Aussie vulnerable to commodity prices

[SYDNEY] The Australian dollar was sidelined in quiet trading on Monday after failing to hold above chart resistance and looked vulnerable to declining iron ore prices.

Undermining the Aussie was Commodity Futures Trading Commission data showing speculators had further reduced their long Aussie positions for the week to May 23 to be a net long 2,635 contracts from 6,344 the week before.

The Aussie has shed 3 US cents since March, partly due to falling commodity prices and the euro’s resurgence on upbeat economic indicators in the euro zone.

Recent kiwi strength has capped the Aussie. The Australian dollar touched a four-month lows against its kiwi neighbour earlier in the session to be last at NZ$1.0558. It dropped 2 per cent last week in the largest such decrease in more than a year.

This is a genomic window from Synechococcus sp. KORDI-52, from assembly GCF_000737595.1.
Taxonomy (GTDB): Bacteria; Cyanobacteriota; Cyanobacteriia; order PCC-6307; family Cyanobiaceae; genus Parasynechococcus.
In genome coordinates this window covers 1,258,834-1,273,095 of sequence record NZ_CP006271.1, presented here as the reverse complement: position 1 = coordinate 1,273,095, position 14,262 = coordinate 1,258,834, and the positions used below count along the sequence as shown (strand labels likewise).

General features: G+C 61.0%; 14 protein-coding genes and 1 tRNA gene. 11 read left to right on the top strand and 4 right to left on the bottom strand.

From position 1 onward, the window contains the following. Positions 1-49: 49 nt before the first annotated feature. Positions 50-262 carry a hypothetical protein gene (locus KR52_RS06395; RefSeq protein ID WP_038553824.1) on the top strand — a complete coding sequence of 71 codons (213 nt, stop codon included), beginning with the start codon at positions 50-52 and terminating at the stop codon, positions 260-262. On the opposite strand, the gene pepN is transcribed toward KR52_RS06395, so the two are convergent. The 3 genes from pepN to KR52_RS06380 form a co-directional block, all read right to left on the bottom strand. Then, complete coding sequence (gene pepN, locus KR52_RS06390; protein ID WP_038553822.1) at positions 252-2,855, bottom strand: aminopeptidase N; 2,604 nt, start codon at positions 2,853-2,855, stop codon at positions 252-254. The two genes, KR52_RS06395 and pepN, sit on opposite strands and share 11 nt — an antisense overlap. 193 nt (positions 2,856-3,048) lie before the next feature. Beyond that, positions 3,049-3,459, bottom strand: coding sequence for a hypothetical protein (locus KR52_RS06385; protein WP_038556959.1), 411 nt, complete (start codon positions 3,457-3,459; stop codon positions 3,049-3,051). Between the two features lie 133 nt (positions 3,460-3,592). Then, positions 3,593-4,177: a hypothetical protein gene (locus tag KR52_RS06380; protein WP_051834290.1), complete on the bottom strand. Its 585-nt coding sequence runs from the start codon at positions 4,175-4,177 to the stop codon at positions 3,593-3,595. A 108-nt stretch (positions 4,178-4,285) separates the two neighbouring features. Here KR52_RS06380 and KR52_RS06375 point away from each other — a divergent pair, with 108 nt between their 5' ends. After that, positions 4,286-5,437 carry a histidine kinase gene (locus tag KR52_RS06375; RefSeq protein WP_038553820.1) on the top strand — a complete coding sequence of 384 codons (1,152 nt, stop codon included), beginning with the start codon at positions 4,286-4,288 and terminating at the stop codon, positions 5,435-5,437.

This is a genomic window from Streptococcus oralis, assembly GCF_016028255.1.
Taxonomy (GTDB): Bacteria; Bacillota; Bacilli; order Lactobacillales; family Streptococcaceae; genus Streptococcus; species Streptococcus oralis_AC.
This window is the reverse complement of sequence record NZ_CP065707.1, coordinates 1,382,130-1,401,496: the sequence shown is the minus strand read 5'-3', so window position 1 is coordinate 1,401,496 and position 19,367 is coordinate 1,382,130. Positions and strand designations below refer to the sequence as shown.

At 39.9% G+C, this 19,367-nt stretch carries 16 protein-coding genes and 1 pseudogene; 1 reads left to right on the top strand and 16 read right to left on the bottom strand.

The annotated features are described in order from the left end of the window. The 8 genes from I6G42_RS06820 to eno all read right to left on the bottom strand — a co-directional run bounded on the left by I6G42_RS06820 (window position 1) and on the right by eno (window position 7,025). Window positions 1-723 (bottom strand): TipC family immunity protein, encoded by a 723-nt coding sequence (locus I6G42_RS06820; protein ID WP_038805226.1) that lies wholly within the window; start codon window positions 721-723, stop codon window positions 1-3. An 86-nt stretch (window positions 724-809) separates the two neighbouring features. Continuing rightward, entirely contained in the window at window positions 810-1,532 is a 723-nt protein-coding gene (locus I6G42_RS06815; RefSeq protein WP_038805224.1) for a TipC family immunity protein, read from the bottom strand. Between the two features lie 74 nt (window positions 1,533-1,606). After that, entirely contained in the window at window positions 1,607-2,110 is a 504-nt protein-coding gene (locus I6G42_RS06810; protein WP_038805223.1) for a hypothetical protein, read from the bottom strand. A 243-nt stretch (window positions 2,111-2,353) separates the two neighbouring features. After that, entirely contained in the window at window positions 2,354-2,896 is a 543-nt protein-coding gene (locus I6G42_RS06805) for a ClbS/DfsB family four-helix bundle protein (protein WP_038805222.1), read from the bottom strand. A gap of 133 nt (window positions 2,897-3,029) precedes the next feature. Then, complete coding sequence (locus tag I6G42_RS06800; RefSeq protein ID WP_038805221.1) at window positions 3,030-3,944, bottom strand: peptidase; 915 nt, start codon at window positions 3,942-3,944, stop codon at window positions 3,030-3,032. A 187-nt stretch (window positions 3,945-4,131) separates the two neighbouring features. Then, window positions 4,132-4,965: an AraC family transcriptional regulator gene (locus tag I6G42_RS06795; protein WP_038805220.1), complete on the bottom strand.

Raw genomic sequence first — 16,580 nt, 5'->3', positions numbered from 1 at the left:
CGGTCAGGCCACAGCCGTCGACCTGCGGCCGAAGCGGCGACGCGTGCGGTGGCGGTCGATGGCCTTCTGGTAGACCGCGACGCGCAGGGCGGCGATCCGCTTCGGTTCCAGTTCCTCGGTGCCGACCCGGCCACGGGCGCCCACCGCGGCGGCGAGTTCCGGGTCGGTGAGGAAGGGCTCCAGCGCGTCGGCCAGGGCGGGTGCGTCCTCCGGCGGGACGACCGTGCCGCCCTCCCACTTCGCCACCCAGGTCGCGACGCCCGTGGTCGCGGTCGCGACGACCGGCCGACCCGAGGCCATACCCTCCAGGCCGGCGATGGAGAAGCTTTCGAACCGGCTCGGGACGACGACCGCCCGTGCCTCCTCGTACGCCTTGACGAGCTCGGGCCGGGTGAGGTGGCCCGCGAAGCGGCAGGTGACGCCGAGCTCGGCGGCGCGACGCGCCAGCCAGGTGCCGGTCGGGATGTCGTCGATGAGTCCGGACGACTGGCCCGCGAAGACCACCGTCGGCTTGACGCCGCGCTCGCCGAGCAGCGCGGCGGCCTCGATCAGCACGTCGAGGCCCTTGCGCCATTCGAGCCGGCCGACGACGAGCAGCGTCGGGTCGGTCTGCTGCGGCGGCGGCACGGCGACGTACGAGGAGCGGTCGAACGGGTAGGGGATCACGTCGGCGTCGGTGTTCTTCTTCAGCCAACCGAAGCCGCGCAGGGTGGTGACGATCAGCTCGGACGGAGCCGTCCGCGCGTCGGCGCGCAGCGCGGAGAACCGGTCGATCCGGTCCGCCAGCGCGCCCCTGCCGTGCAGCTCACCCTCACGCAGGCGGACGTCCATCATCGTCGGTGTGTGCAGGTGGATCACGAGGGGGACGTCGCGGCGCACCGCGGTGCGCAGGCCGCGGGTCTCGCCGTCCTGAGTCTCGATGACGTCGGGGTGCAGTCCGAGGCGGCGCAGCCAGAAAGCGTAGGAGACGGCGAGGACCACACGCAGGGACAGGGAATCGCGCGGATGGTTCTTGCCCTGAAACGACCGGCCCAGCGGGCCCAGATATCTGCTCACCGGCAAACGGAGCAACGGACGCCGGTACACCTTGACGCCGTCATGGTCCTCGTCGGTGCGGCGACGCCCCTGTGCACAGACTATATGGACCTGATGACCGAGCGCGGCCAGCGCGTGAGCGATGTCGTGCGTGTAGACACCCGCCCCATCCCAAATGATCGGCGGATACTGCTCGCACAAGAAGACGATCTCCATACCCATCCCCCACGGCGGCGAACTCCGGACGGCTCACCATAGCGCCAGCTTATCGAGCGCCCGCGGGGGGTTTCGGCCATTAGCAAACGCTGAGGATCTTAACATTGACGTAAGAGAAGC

“It’s all about the commodity plays these days and with the markets growing increasingly concerned about demand for iron ore, the Aussie could continue to struggle – more so if both the Fed and ECB point to a more hawkish shift in forward guidance,” said Stephen Innes, a senior trader at Oanda.

The Business Times via Reuters

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Stephen Innes

Stephen Innes

Head of Trading APAC at OANDA
Stephen has over 25 years of experience in the financial markets and currently based in Singapore as the Head of Trading Asia Pacific with OANDA. Stephen's market views focus on the movement of G-10 and ASEAN Currencies. His views appear in Bloomberg, CNBC.Reuters, New York Times WSJ and the Economist. His media appearances include Bloomberg TV & Radio, BBC International, Sky TV, Channel News Asia, ASTRO AWANI and BFM Malaysia. Stephen has an extensive trading experience in Spot and Forward FX, Currency and Interest Rate Futures, Money Market Derivatives and Precious Metals. Before joining OANDA, he worked with organisations like Nat West, Chemical Bank, Garvin Guy Butler, and Sumitomo Mitsui Banking Corporation. Stephen was born in Glasgow, Scotland, and holds a Degree in Economics from the University of Western Ontario.
Stephen Innes